LANDOVER, Md. – If the Packers wanted a look at what their defense can be, the second half of Sunday's 31-17 loss in Washington provided a glimpse of the unit's potential.
Green Bay allowed only 63 total yards of offense, including only six passing yards, and three combined first downs in the final two quarters.
The problem was how the Packers started the game. Behind veteran quarterback Alex Smith and running back Adrian Peterson, Washington racked up 323 total yards in the first half and went 3-for-3 on third down to seize control early.
All five of Washington's explosive plays of 20 yards of more came in those first two quarters, which was enough to secure a 28-10 halftime lead it didn't look back from.
The difference between the two halves wasn't difficult for veteran cornerback Tramon Williams to decipher.
"Because we decided to play more consistent and play together," Williams said. "Guys were where they were supposed to be in the second half. Things weren't open like they shouldn't have been open in the first half. We did it the second half. It's a growing process, I guess."
The game started rocky for the Packers' defense, which gave up a 46-yard touchdown pass from Smith to receiver Paul Richardson on the opening possession and then garnered three defensive pass interference penalties on a 10-play drive that ended with a 2-yard Adrian Peterson touchdown run.
Perhaps the most frustrating series came in the second quarter, though. After punter JK Scott and gunner Marquez Valdes-Scantling pinned Washington back at its own 2, Smith converted twice on third-down situations to push the ball down the field on an eight-play, 98-yard scoring drive.
When the Packers' offense answered with a 64-yard touchdown pass to Geronimo Allison, Washington again countered with its own explosive play – a 50-yard pass to tight end Vernon Davis – to set up Peterson's second touchdown run of the first half. Peterson finished with 19 carries for 120 yards.
"You can't give up explosive plays to guys like Adrian Peterson and those guys," said defensive lineman Kenny Clark, who led Green Bay's defense with nine tackles. "When you're playing a good team that can score and have dynamic players, you can't put yourself in a hole."
The tide turned for Green Bay's defense after halftime, forcing a three-and-out on its first series. In fact, the only first down the Packers relinquished on Washington's first four series of the second half was a controversial roughing-the-passer penalty on linebacker Clay Matthews on his sack of Smith.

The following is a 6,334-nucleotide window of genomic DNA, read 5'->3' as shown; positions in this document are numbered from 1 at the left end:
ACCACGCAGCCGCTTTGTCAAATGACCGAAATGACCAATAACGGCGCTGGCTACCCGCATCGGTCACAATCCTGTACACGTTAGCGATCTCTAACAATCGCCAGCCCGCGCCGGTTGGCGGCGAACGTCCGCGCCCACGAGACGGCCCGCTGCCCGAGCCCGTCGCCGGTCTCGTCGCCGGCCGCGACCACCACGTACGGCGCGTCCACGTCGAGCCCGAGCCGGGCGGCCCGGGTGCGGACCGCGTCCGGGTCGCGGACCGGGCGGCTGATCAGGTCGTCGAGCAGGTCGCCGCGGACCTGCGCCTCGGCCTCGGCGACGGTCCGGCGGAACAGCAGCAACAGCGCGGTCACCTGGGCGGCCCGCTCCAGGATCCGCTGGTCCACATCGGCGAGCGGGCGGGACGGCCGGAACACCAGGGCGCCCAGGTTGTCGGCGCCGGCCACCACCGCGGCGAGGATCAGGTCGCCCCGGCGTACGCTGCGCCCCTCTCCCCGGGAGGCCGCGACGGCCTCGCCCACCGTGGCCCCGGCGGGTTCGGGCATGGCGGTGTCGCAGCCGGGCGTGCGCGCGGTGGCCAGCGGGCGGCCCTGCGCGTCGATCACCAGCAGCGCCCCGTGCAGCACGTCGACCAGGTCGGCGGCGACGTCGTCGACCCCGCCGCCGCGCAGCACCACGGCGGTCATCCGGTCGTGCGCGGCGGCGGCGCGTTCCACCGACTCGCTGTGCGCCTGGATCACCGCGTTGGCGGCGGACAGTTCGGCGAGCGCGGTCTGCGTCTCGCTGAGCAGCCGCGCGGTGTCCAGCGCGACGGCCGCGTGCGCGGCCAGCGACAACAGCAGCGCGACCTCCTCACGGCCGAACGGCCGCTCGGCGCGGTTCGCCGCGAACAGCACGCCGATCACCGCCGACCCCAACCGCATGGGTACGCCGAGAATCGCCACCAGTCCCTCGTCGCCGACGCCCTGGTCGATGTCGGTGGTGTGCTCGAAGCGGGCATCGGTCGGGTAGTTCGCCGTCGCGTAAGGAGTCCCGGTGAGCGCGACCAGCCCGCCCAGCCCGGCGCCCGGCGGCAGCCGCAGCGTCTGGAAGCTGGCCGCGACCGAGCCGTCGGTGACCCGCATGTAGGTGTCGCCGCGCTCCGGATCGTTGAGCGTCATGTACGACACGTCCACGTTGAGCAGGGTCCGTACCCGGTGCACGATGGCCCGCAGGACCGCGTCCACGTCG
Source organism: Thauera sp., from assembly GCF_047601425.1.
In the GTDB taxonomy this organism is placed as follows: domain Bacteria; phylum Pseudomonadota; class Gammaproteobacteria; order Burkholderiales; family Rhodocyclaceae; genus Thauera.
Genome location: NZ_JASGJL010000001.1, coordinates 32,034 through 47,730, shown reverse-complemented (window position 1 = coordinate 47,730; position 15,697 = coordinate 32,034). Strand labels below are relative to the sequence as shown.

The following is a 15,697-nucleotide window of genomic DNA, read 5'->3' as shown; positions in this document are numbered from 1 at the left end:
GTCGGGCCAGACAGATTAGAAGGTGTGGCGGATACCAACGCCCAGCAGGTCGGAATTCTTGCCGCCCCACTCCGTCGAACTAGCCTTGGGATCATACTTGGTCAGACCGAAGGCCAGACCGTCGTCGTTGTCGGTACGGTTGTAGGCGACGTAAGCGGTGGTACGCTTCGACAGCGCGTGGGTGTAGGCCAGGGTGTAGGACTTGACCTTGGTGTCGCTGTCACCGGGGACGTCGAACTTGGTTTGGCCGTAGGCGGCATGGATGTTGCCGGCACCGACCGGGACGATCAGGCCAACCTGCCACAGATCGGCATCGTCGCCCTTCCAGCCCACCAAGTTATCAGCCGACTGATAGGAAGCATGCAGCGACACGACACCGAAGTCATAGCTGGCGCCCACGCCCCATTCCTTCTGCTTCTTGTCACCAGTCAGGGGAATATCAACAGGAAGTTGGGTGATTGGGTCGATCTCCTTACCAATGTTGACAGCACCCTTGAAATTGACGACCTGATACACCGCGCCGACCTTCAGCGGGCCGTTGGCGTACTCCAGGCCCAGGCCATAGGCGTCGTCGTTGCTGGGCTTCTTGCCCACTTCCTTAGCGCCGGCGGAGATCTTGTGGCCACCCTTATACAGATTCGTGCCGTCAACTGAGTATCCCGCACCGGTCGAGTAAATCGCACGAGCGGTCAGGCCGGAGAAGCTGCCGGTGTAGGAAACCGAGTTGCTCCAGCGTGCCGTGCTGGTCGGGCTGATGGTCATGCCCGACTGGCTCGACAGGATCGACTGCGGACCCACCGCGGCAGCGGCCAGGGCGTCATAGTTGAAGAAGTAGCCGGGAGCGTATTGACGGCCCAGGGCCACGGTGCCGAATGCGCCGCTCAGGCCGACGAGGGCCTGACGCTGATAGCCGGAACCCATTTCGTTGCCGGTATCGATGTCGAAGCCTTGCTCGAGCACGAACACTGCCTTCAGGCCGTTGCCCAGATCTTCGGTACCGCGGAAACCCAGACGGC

It was the third consecutive week Matthews has been flagged for roughing the passer. According to ESPN Stats & Information, the six-time Pro Bowler received that penalty only four times combined in his first nine NFL seasons.
Matthews said he tried to keep his arms out when they fell to the ground to avoid falling on Smith with the full weight of his body, but the flag came out anyway.
"Obviously I don't agree with it again," Matthews said. "Obviously when you're tackling a guy from the front, you're going to land on him. I understand the spirit of the rule. I said that weeks prior. When you have a hit like that, that's a football player. I even went up to Alex Smith after the game and asked him, 'What do you think, what can I do differently?' Because that's a football play."
The Packers' defense bounced back from the penalty to force another punt. In the end, Washington managed only one 35-yard Dustin Hopkins field goal in the second half, but the damage was done.
"We've got to start better," Matthews said. "It gets back to the basics, and I'm not sure there's much we can change because you see one half how well we can play, and you see another half we give up too much. We've just got to put a full game together."
The Packers had to weather a few injuries Sunday. Already playing without starting cornerback Kevin King (groin), Green Bay lost veteran defensive lineman Muhammad Wilkerson to an ankle injury and linebacker Nick Perry was being evaluated for a concussion at the end of the game.
The Packers know they must rebound quickly with the Buffalo Bills building momentum for next Sunday's matchup at Lambeau Field after routing Minnesota 27-6.
"We have to be better. We will be better and it starts with this upcoming week," Williams said. "We have a good Buffalo team coming in here and we have to get ready for those guys."